If you have a Cyberoam appliance you know that you can actually manage content filtering for individuals, specific machines or just about any sort of granular criteria you can think of. So I went about unblocking Facebook for several people around the office so they can use it. When I did my boss told me that he was only able to see text in his Facebook page. I searched the internet for the problem and couldn’t find a decent answer for this. So I fired up the handy packet capture diagnostic tool and found that Facebook uses another domain name for its images in its CSS files. The Cyberoam will filter out the images from fbcdn.net and let the text through from facebook.com, just like it’s supposed to if you have DatingMatrimonials or whatever Facebook is categorized under now blocked.
So to unblock Facebook entirely you need to unblock both facebook.com and fbcdn.net.
How To Setup Blocked and Safe Site Lists In Cyberoam 10
Also just in addition to that bit of information on how I set up my white and black lists in Cyberoam. I’ve done this for the probably dozen of these appliances I’ve set up for people. It makes it much easier to manage. Please keep in mind this is not a default setup.
Step 1 – Determine and implement whatever method you use for individual Authentication. Personally I use the Clientless SSO method.
Step 2 – Open up the Web Filter Section and click on Policies.
Step 3 – Don’t use any of the Cyberoam pre-loaded Web Filtering Policies, make your own new one and use one of theirs as the template. Typically I’ll use the “General Corporate Policy” as the template because it covers most of the basic categories most companies want to filter out.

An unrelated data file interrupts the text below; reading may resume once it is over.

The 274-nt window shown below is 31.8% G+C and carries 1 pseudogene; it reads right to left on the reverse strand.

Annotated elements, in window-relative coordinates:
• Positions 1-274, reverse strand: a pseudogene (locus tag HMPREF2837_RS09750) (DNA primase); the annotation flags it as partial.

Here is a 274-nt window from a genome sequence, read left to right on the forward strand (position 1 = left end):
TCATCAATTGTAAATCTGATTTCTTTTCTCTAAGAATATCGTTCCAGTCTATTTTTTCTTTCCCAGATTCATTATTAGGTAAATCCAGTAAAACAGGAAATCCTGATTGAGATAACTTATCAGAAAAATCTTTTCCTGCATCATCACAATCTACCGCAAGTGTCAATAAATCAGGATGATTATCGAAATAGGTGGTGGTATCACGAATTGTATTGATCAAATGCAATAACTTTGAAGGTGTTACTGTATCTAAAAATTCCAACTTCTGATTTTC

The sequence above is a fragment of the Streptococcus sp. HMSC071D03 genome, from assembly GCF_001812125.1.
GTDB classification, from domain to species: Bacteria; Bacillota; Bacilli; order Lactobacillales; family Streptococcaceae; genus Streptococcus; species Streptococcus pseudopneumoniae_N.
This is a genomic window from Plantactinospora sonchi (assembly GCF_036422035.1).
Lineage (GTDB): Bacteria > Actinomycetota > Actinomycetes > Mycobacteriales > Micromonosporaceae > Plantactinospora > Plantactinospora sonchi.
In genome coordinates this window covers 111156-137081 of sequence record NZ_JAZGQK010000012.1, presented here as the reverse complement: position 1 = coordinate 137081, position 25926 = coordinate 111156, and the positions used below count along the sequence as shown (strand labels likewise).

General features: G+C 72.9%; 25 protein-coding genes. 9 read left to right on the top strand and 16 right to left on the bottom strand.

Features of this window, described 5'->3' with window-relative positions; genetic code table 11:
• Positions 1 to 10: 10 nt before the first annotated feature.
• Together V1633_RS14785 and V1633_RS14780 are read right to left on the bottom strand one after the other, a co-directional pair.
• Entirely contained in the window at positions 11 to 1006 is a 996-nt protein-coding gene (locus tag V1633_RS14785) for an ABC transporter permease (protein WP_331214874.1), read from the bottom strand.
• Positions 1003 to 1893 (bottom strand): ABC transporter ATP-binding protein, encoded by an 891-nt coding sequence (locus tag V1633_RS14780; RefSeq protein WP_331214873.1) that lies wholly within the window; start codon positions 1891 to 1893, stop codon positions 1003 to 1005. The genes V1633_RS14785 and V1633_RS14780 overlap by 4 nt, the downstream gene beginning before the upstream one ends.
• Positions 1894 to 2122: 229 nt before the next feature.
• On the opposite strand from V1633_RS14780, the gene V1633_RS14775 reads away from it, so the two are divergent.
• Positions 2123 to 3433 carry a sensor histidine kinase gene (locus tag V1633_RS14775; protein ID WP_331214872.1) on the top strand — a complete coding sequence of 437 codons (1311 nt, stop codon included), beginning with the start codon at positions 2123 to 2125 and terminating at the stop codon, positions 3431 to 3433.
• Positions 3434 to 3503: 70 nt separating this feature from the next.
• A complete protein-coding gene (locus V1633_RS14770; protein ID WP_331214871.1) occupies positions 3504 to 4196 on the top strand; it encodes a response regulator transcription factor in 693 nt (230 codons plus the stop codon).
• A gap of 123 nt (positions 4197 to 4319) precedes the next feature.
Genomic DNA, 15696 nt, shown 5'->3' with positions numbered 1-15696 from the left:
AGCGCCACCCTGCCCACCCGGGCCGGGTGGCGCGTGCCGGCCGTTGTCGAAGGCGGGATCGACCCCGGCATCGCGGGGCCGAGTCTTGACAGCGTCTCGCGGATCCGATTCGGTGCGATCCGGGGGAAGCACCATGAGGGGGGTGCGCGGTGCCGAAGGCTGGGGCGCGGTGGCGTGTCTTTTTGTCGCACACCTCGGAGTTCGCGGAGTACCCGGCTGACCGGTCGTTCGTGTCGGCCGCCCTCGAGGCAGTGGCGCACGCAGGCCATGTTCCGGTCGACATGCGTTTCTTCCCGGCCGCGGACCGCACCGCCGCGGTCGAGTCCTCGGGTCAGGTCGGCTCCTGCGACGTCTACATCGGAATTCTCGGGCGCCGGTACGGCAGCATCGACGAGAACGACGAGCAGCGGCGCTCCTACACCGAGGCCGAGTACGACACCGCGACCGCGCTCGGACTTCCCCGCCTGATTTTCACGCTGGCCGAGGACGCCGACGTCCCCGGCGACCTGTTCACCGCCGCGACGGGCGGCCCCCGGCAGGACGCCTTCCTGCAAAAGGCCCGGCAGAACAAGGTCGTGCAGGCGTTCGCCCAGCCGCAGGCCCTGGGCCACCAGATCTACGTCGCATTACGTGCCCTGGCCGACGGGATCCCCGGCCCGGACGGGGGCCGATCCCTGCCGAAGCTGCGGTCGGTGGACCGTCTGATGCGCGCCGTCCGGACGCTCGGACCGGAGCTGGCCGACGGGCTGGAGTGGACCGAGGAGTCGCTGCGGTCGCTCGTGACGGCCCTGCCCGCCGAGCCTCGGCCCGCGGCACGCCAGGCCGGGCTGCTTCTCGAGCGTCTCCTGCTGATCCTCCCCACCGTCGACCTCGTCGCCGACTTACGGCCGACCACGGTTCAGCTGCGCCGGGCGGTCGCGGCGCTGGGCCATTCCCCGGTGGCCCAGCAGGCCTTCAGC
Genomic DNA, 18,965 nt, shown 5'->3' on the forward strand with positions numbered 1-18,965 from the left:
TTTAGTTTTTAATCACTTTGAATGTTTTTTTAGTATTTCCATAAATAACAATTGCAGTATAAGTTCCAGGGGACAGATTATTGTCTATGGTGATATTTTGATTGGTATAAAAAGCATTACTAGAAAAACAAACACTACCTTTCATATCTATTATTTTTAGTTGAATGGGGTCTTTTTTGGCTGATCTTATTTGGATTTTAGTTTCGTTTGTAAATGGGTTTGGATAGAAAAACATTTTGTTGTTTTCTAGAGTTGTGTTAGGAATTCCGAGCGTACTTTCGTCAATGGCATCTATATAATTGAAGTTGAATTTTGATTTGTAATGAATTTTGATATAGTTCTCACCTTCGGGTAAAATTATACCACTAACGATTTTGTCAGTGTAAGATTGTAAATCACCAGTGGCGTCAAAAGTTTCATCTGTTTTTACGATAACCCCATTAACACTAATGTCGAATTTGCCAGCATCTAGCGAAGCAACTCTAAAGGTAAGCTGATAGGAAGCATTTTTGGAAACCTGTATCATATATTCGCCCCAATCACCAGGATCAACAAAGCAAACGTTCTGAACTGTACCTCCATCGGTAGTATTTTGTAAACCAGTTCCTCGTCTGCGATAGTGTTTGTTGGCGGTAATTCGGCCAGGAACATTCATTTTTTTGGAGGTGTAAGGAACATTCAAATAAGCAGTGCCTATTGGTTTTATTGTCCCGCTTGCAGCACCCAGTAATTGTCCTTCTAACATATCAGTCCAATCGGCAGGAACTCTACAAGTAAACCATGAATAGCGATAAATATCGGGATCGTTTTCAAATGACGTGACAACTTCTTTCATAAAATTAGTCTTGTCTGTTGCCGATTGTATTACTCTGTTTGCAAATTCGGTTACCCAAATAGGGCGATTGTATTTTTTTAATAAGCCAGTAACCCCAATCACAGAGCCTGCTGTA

Step 4 – Hit OK to save the Policy, then click the little Manage icon to the right of it so you can edit the categories.
Step 5 – Add any other categories that are missing, and change any you want to implicitly allow to “Allow” instead of “Deny”. Anything not on the list is going to be allowed by default. For instance one company I set up for wanted Gambling specifically denied, and needed the Weapons category unblocked. My own company needed JobSearch unblocked. I typically will block Cricket just because I think it’s hilarious that Cricket is a category (yes one of my acquaintances at Cyberoam told me why, it’s doubly hilarious).
Step 6 – Go ahead and save your work now and move into the Categories section.
Step 7 – Typically here I will add two categories: “Safe Sites” and “Blocked Sites”. This is a very basic black and white list set up.
Step 8 – Go back and manage your new Policy and add SafeSites to your new Policy as “Allowed All the Time” and BlockedSites as “Denied All the Time”.
Step 9 – You could also add a few more categories like “BlockedUntilNoon” and add schedules to them obviously. For instance you might want Facebook only available from 11:00 until 1:00 or something.
Step 10 – Make sure this new policy is the policy for everyone in your organization that needs this type of content filtering.
Now all you need to do to block a specific site is add it to “BlockedSites” and if you want to explicitly unblock a site, add it to “SafeSites”. My favorite example of this is Budweiser, which is an employer here, needed to be unblocked, but Alcohol is a category blocked by Policy. I added the appropriate sites to the SafeSites category and it was unblocked, but CaptainMorgan.com is still blocked.
You could take this a step further and make a Global Safe Sites and a Global Blocked Sites and then say Accounting Safe Sites and Human Resources Blocked sites. This would get you a bit more control over things, like if HR needs Facebook but Accounting needs it blocked, but they everyone needs MySpace blocked. Then you’d have an “Accounting Policy” and an “HR Policy”.
One other thing I like to do is make a really locked down tight policy and add it to the Firewall Rule #1, which is the “#LAN_WAN_AnyTraffic” rule. The CIPA one is a pretty good one to use for this. Just select that as the default policy. That way anyone who’s not logged in uses that but still has some small amount of internet use.